I read cozy and historical mysteries, a bit of Paranormal/UF, and to mix it up, I read science and gardening books on occasion.
If I hadn't read Grave Mercy by Robin LaFevers first, I might have rated this one a tad higher. Ditto if the book hadn't been clearly stated to be written for ages 13-17.
According to the author this series looks at historical what ifs: what if King Louis XVIII had been assassinated? In this historical context she creates a school for girls with unusual...talents. A School for Unusual Girls focuses on Miss Georgianna Fitzwilliam (no way Baldwin isn't a P&P fan), a 16 year old with a brilliant mind for mathematics and science. Abandoned at Miss Stranje's school because she set her father's stables on fire in the midst of an experiment, she's intent on escape until she is offered the chance to perfect her formula for invisible ink.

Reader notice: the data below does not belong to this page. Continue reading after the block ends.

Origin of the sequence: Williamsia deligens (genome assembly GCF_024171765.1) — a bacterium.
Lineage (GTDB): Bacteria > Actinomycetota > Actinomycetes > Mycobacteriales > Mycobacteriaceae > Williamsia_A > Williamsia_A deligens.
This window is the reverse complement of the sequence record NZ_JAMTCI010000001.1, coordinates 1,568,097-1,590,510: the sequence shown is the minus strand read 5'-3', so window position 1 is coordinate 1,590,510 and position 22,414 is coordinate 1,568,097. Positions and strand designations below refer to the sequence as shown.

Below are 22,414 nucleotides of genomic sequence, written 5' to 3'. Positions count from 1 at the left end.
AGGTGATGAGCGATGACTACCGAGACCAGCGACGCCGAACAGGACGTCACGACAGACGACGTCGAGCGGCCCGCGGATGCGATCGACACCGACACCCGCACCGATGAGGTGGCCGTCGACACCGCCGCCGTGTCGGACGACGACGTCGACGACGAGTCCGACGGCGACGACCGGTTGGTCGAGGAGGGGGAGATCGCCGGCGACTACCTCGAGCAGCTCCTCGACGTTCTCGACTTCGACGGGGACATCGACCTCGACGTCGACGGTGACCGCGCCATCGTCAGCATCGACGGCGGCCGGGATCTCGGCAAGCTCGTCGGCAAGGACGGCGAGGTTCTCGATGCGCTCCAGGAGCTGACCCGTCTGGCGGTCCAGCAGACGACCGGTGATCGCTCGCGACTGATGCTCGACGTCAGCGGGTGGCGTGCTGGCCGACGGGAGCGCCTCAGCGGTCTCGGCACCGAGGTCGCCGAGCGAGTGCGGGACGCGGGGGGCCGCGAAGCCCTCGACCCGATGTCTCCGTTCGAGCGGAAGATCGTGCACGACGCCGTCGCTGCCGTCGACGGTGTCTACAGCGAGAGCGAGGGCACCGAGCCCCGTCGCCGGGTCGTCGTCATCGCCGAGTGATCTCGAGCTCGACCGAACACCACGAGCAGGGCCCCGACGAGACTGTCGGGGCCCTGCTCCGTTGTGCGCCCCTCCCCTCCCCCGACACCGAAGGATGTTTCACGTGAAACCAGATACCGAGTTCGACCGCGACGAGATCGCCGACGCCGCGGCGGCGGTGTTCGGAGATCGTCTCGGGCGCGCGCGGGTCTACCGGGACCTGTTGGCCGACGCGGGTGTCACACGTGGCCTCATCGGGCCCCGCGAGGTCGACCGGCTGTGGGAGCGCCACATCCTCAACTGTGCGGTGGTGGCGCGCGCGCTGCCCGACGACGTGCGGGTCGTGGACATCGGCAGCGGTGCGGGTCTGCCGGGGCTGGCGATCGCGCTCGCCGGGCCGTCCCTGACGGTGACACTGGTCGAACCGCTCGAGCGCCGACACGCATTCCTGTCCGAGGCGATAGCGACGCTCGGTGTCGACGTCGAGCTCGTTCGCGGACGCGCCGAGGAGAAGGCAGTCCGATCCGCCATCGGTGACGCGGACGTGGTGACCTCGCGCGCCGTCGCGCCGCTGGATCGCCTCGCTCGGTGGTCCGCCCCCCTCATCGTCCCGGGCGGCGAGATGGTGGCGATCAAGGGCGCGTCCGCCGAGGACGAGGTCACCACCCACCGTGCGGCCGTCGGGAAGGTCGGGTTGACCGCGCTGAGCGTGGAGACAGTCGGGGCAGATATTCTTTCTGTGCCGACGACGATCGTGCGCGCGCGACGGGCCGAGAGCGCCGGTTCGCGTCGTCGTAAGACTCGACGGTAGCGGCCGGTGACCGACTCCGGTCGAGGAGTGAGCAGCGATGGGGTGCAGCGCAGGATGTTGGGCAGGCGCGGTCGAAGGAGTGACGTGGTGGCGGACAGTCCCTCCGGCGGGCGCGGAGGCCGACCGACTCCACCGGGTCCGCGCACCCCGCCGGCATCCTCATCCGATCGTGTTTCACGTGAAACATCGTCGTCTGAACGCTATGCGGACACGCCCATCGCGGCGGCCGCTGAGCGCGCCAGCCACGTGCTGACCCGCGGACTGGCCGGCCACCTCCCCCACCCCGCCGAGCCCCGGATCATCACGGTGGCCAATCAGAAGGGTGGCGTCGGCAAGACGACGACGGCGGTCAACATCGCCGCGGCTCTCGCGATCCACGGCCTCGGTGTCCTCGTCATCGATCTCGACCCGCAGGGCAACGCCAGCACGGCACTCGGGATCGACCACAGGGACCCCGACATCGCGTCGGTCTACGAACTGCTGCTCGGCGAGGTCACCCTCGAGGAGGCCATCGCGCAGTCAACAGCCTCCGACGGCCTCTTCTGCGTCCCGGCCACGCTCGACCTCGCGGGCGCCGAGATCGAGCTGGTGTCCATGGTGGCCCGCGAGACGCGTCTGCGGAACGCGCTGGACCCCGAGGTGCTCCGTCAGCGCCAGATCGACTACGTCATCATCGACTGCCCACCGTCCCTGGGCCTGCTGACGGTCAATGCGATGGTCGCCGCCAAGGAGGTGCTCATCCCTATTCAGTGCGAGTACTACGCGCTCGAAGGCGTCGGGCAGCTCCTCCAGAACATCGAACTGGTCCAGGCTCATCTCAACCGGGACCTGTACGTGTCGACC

The story is great and the characters are finely crafted but the writing lacks the subtly of LaFevers Grave Mercy or even Ransom's Miss Peregrine's School for Peculiar Children, both of which follow the same basic premise. Baldwin does not want her readers to miss a moment of Georgianna's angst, denial and sense of abandonment by her family, so she rather bashes the point home for the first third of the book. I almost didn't make it past the second chapter as her desperation became rather too thick.
Things picked up a bit after page 85, although it was replaced with romantic longing; this was done, thank goodness, with a deft hand, which helped to soften the effect of our MC being a wounded puppy. The suspenseful tone of the rest of the book kept me reading. I liked it in spite of the MC, and because of the rest of the cast of characters (and a truly evil villainess with all the best lines). It was a great way to lose myself in a lazy afternoon when it's too hot outside to do anything else.
There's apparently at least a book two from the POV of one of the other characters. It's one of those that I'd definitely pick up if I ran across it, but it's likely not going on any "must" lists.